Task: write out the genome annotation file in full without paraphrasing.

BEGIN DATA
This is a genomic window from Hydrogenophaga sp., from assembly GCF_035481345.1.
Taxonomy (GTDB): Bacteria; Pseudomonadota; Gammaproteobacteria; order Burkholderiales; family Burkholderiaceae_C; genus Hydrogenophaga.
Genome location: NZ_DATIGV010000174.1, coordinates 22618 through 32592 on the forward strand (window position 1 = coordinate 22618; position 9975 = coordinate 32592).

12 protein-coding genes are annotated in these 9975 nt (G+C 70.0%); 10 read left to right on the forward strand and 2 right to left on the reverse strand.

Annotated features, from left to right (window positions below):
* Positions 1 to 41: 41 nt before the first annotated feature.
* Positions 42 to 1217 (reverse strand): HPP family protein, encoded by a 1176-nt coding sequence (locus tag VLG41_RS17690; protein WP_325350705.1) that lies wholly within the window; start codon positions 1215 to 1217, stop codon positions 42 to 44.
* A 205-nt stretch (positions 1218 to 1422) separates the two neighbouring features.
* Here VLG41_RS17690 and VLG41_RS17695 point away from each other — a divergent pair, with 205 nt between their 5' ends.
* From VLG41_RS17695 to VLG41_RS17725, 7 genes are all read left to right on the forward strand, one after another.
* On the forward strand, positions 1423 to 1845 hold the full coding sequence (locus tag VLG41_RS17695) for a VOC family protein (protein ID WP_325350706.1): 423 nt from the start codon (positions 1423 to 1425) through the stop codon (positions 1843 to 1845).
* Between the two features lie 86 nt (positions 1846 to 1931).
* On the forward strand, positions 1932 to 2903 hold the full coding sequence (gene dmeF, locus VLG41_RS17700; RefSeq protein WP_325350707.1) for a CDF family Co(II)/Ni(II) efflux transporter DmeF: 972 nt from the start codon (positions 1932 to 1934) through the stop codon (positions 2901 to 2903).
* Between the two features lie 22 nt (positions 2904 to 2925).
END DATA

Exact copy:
This is a genomic window from Hydrogenophaga sp., from assembly GCF_035481345.1.
Taxonomy (GTDB): Bacteria; Pseudomonadota; Gammaproteobacteria; order Burkholderiales; family Burkholderiaceae_C; genus Hydrogenophaga.
Genome location: NZ_DATIGV010000174.1, coordinates 22618 through 32592 on the forward strand (window position 1 = coordinate 22618; position 9975 = coordinate 32592).

12 protein-coding genes are annotated in these 9975 nt (G+C 70.0%); 10 read left to right on the forward strand and 2 right to left on the reverse strand.

Annotated features, from left to right (window positions below):
* Positions 1 to 41: 41 nt before the first annotated feature.
* Positions 42 to 1217 (reverse strand): HPP family protein, encoded by a 1176-nt coding sequence (locus tag VLG41_RS17690; protein WP_325350705.1) that lies wholly within the window; start codon positions 1215 to 1217, stop codon positions 42 to 44.
* A 205-nt stretch (positions 1218 to 1422) separates the two neighbouring features.
* Here VLG41_RS17690 and VLG41_RS17695 point away from each other — a divergent pair, with 205 nt between their 5' ends.
* From VLG41_RS17695 to VLG41_RS17725, 7 genes are all read left to right on the forward strand, one after another.
* On the forward strand, positions 1423 to 1845 hold the full coding sequence (locus tag VLG41_RS17695) for a VOC family protein (protein ID WP_325350706.1): 423 nt from the start codon (positions 1423 to 1425) through the stop codon (positions 1843 to 1845).
* Between the two features lie 86 nt (positions 1846 to 1931).
* On the forward strand, positions 1932 to 2903 hold the full coding sequence (gene dmeF, locus VLG41_RS17700; RefSeq protein WP_325350707.1) for a CDF family Co(II)/Ni(II) efflux transporter DmeF: 972 nt from the start codon (positions 1932 to 1934) through the stop codon (positions 2901 to 2903).
* Between the two features lie 22 nt (positions 2904 to 2925).